I’ve been helping out on a project for the past six weeks or so. It’s a collaboration between Arc and The Whitworth Art Gallery.
The project was called ‘A Love Letter to Whitworth Park’ and was facilitated by an extremely talented artist by the name of Wendy Hunter and project managed by Annette from Arc.
For four weeks, the aim was to engage older people with the nature of the park and the art of the gallery. (At least, that was my take on it.) Then, via the mediums of painting, printing, collage, photography, cups of tea, poetry and prose; participants expressed their ‘love’ for the park in a variety of techniques.
The project culminated in an exhibition in the gardens of The Whitworth Art Gallery in Arc’s very own Geodome! (Which is a bugger to put up, believe me.) Thousands upon thousands came to view… okay, maybe not thousands. But there were loads. Certainly more than you could count on an abacus.
It was a beautiful, sunny day and lots of kids came along to colour in bird stencils and stick them on the tree Wendy and the participants made. They also did a nice job of polishing off all the cupcakes. (Maybe that was just my kids.)
Anyhoo, onwards and upwards – don’t forget it’s the Saturday Art Club at Arc this Saturday 29th July. 11am – 4pm. Free parking. Great for families/kids.
Other shout-outs and credits go to: Daisy and Francine from The Whitworth Art Gallery; Ruth from The University of Manchester; Annette and Jacqui from Arc, and last, but not least, The A-Team: Becky, Kath, Mark and Tim. (Oh, and Becky’s Mam and Dad for the sarnies and help packing up.)
Filed under Animals, Art, Children, community, Contemporary Arts, Creativity, Disability, Education, Ideas, Illustration, Innovation, Inspiration, mental health, Nature, Photography, Sculpture, Uncategorized, Writing
How to make Cherry Blossom perfume.
1. Find a cherry blossom tree.
2. Gather fallen cherry blossom petals.
3. Place cherry blossom petals in a cup and add water.
4. Wrap in clingfilm and leave to soak overnight. (Add other flowers if desired.)
5. Sieve liquid into a vial – voila! You have cherry blossom perfume.
No, not hedges.
What’s inside them. Well, inside this one in my front garden.
There must be about a dozen of them nesting in there. And what I love about them is their chatter. They chirrup away all day. It’s quite easy not to hear them if you’re pottering about the house with the radio or TV on. But, I tend not to have either on during the day. So I can sit and listen to them singing away while I’m writing at my laptop. It really is so simply beautiful.
They take it it turns to fly off and gather food. Well, when I say, take it in turns, it might be the same one going back and forth. I have no way of differentiating between them.
The only time they are quiet is during the night and if I approach the hedge. I sometimes wonder what their whispered chirps are saying to each other while I am watching them.
Sparrow: Jack! Jack, it’s that bloke again.
Jack: What’s he doing?
Sparrow: He’s just staring.
Jack: At the hedge?
Jack: Is he wearing a hospital gown?
Sparrow: No. He’s smiling.
Jack: At the hedge?
Sparrow: Pretty much.
Jack: That’s it, we’re moving.
Then I go for a lie down.
But, the point I am trying to make is, that there are plenty of beautiful things all around us, if we only stop to look and listen.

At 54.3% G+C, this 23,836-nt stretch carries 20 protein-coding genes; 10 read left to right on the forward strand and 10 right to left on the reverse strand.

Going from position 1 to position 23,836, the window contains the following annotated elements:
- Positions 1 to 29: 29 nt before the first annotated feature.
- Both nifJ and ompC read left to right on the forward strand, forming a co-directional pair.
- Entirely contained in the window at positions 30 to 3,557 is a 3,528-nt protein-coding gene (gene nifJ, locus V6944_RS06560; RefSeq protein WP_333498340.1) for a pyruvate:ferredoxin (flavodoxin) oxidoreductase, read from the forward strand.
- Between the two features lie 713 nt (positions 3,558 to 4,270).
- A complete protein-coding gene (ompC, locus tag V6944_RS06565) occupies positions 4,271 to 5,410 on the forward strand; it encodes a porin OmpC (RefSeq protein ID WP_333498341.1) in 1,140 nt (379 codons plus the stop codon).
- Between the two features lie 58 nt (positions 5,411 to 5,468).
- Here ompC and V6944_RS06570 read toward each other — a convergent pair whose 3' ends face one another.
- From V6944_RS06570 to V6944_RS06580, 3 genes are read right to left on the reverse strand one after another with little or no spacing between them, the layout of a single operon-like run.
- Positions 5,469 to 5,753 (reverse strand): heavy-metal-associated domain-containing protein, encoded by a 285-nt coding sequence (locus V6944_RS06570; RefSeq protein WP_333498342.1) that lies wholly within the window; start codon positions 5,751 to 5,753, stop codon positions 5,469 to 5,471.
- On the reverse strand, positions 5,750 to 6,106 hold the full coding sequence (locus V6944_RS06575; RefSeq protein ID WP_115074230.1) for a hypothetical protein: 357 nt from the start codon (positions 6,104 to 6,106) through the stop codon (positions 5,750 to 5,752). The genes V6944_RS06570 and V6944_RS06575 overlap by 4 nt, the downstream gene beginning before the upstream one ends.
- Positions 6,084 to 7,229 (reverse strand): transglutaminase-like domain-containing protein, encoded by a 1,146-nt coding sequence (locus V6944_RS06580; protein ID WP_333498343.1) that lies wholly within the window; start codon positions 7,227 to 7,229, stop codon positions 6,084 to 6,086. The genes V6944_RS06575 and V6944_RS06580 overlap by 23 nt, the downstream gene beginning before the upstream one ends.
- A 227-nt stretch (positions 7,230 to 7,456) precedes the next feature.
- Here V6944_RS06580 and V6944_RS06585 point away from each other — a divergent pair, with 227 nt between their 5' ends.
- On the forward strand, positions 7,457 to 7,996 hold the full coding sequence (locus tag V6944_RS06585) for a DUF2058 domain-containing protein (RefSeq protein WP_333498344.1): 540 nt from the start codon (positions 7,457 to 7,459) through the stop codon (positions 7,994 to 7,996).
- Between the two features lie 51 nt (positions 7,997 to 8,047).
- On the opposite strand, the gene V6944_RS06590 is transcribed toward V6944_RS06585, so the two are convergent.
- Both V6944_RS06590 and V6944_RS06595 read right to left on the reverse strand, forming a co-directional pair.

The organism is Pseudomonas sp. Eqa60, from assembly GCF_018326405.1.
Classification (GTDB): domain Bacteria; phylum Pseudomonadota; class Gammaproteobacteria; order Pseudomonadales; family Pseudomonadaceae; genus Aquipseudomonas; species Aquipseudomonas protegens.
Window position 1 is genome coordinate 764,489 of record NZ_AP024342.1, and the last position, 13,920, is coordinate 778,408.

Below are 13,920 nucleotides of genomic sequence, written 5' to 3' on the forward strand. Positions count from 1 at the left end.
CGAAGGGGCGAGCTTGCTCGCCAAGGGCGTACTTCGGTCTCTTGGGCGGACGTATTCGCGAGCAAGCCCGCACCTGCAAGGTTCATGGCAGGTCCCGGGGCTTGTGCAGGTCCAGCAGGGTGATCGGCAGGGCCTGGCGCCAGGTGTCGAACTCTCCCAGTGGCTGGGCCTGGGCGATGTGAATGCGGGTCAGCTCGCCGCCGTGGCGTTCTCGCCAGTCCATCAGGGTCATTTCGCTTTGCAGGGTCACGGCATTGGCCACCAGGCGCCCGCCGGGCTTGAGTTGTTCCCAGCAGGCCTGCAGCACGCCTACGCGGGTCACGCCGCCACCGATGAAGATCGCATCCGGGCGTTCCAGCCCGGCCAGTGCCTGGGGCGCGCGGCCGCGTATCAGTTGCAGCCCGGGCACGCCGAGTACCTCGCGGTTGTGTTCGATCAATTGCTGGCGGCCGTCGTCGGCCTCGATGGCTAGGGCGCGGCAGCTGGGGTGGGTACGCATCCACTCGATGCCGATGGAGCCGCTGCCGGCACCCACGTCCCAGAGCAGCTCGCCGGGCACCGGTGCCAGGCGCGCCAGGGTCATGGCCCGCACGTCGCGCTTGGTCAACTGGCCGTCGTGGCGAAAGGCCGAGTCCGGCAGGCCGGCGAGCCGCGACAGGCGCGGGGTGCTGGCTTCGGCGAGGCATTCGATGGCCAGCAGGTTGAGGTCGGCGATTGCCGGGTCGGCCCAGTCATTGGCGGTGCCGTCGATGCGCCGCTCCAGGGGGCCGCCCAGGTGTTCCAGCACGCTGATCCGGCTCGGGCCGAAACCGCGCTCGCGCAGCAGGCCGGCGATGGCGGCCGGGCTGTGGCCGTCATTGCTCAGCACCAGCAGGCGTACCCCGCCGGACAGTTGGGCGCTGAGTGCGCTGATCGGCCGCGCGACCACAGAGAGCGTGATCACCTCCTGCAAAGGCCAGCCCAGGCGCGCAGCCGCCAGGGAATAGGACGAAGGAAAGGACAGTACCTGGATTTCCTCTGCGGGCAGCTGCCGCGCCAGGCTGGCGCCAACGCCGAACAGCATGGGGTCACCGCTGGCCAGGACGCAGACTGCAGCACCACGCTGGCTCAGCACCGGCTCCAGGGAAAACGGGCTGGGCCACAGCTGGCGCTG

Our gaff – Mother Earth.
We live in a veritable paradise. Why would you want to go to heaven, when we already live in one?
But you wouldn’t know that to listen to the news. That’s because, what turns our Garden of Eden into Hell – is Mankind. And I chose that word carefully. Not, Humankind. Not Womankind. But, Mankind.
You know what? If we banned men from governance, (yes, I know that would be discrimination). But, if we banned men from governing countries, or leading armies, or heading up religions, I bet we’d have a lot less conflict in the world.
A bit preachy? Maybe. I bit worthy? Perhaps. After all, where would we be without the internet, or medicine, or technology? Most of these innovations have come via the military.
I’m not advocating a return to the Stone Age. Just a little more awareness of what we do have, before it’s all gone.
Early one morning, it struck me, as I was sitting in the dark with a cup of fresh coffee, how the world unfolds before us.
I was sitting in the dark not because; a) I can’t afford electricity, b) I’m an insomniac, or c) I’m insane.
There’s something very calming about the silence before my girls wake up. I drew the curtains and sat with my coffee peering out of the kitchen window. As dawn broke, the leafless branches of trees began to emerge from the blue darkness.
A labyrinth of
Autumn branches emerge from
Darkness as dawn breaks.
Well, hello again.
I’ve been away on holiday, hence the reason for not having posted for a while. And, yes, it was lovely, thank you for asking.
Anyways, I have always been fascinated by fractals. So I thought I would share this fascination with you.
My interest is mainly in the visual and biological rather than mathematical.
The term ‘Fractal’ was originally coined by Benoît Mandelbrot, in 1975. Which is from the Latin fractus which means fractured or broken.
Basically, a fractal is a self-similar repeating pattern whether viewed from distance or close up. So the ‘part’ is almost identical to the ‘whole’.
What fascinates me most, is how these fractal patterns, or designs, are present all around us in nature.
Scientists strive to search ever deeper into our sub-atomic make-up. What if, it just keeps on going?
Fractal sea urchin
More fractal leaves